I rather favor an interpretation that became popular in medieval times and has been revived recently — that Jephthah was promising only to dedicate his daughter to the Lord and not to kill her. This would parallel Jephthah’s daughter more to Samson and to Samuel than to Abraham’s sacrifice of Isaac. But it would preserve the Messianic shadowing. Several points make this interpretation possible:
- The Hebrew “vav” usually translated “and” may also be translated as “or” rendering the reading in Judges 11:31: “whatsoever cometh forth…to meet me…shall surely be the Lord’s, or I will offer it up as a burnt offering.” Thus Jephthah’s method of sacrifice would depend upon what came forth out of his door.
- The daughter departed into the mountains to “bewail her virginity,” not her death. It is possible that she was being offered to some type of temple service which would necessitate her remaining unwed for the rest of her life. Note verse 39 which says that Jephthah kept “his vow which he had vowed: and she knew no man.” This last clause would seem awkward and unnecessary if she were being put to death.
- Certain Hebrew scholars believe that for as long as she lived, the virgins of Israel went at different times, each for four days in the year, to provide comfort and encouragement to the daughter of Jephthah at the tent of meeting. This custom must have ended at her death, since there is no further reference to it in scripture or Jewish history.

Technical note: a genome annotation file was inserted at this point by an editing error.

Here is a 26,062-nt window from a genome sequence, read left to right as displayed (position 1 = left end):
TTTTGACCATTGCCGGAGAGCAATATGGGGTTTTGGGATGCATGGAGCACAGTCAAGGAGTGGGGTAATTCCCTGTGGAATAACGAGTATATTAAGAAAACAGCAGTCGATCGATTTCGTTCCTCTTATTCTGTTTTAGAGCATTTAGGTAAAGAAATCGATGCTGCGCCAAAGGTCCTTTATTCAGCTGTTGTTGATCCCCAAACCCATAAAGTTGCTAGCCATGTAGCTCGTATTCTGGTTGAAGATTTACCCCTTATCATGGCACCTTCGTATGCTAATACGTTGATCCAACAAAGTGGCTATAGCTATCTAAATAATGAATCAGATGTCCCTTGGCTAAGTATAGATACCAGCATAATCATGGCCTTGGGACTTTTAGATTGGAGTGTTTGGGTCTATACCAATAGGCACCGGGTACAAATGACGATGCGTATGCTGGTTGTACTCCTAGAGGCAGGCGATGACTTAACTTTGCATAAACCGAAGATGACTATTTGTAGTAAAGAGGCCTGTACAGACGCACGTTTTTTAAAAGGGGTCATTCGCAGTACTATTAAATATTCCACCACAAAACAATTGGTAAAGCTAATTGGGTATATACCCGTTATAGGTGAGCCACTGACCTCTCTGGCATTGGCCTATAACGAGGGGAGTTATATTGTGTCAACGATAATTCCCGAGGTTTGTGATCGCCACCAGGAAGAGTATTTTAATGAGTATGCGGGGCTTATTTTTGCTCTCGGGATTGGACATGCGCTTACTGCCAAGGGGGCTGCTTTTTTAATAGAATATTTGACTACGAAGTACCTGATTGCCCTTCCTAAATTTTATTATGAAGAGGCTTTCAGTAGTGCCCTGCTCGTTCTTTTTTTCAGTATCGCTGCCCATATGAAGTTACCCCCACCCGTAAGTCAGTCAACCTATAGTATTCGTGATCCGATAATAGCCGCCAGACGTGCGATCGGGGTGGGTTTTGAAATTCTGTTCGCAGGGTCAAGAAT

You see that it is possible to fit this story quite nicely into our Latter-day Saint canon. Faithful Jephthah makes a promise to the Lord, and keeps his promise. Faithful Jephthah’s daughter yields herself to her father’s vow and becomes a type of Christ. Handel uses a variation of this interpretation in his oratorio, Jephtha. I’ll share with you a lovely aria from the oratorio below. Here Jeptha is reconciled to the blood sacrifice of his daughter, and sings “Waft her, angels, through the skies,” before learning that her death is not required, and she shall instead be dedicated to God in a pure and virgin state for the rest of her life.
The story doesn’t fit quite so nicely into feminist thought, however…or does it? What was the name of this intriguing daughter? What was she like? Didn’t she deserve to make her own decisions? Why must her life be subject to her father’s vow? Here’s the other side of the question: if Samuel and Isaac were obedient to the vows of their parents, isn’t it equal treatment for a young woman in the scriptures to show the same dedication? Is submission not a principle that Christ modeled, and which males and females must all learn? In my search for spiritual submission, is it helpful to have a female role model? Or would this simply reinforce unrighteous patriarchal domination which tends to crop up in religious settings? Can it be possible to spin this story into a celebration of a strong woman character who makes her own decisions and chooses on her own to follow the Lord? And what of my own life? Is it conceivable to view the submission I have promised in the temple as a glorious principle even though the submission my husband covenants is to God, and mine is to a mere mortal? Is the surrender I give freely in this holy place simply that required of all Christian disciples? Or does God require of women an additional offering? Does Jephthah’s daughter hold the key? Am I to become a daughter on the pyre? I’m still wondering.